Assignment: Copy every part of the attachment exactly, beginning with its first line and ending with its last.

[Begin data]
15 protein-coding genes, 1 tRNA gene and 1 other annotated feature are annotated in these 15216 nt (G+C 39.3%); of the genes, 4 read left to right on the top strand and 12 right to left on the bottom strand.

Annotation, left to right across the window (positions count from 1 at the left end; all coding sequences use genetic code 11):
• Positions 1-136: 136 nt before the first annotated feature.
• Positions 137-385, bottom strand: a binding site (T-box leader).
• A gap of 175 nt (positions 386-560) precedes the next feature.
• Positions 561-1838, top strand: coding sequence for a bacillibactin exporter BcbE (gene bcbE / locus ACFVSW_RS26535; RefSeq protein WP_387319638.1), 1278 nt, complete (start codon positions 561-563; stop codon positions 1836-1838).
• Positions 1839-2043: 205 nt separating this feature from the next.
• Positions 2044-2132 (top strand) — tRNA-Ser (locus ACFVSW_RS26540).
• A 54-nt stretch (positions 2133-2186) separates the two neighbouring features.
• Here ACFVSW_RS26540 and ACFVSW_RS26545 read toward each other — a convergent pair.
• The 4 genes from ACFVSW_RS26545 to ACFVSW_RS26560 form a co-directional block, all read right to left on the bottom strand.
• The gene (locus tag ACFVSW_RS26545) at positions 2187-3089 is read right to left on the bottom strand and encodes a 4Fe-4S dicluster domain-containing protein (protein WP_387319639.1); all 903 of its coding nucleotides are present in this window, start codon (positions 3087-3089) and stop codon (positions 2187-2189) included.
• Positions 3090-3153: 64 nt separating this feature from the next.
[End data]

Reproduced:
15 protein-coding genes, 1 tRNA gene and 1 other annotated feature are annotated in these 15216 nt (G+C 39.3%); of the genes, 4 read left to right on the top strand and 12 right to left on the bottom strand.

Annotation, left to right across the window (positions count from 1 at the left end; all coding sequences use genetic code 11):
• Positions 1-136: 136 nt before the first annotated feature.
• Positions 137-385, bottom strand: a binding site (T-box leader).
• A gap of 175 nt (positions 386-560) precedes the next feature.
• Positions 561-1838, top strand: coding sequence for a bacillibactin exporter BcbE (gene bcbE / locus ACFVSW_RS26535; RefSeq protein WP_387319638.1), 1278 nt, complete (start codon positions 561-563; stop codon positions 1836-1838).
• Positions 1839-2043: 205 nt separating this feature from the next.
• Positions 2044-2132 (top strand) — tRNA-Ser (locus ACFVSW_RS26540).
• A 54-nt stretch (positions 2133-2186) separates the two neighbouring features.
• Here ACFVSW_RS26540 and ACFVSW_RS26545 read toward each other — a convergent pair.
• The 4 genes from ACFVSW_RS26545 to ACFVSW_RS26560 form a co-directional block, all read right to left on the bottom strand.
• The gene (locus tag ACFVSW_RS26545) at positions 2187-3089 is read right to left on the bottom strand and encodes a 4Fe-4S dicluster domain-containing protein (protein WP_387319639.1); all 903 of its coding nucleotides are present in this window, start codon (positions 3087-3089) and stop codon (positions 2187-2189) included.
• Positions 3090-3153: 64 nt separating this feature from the next.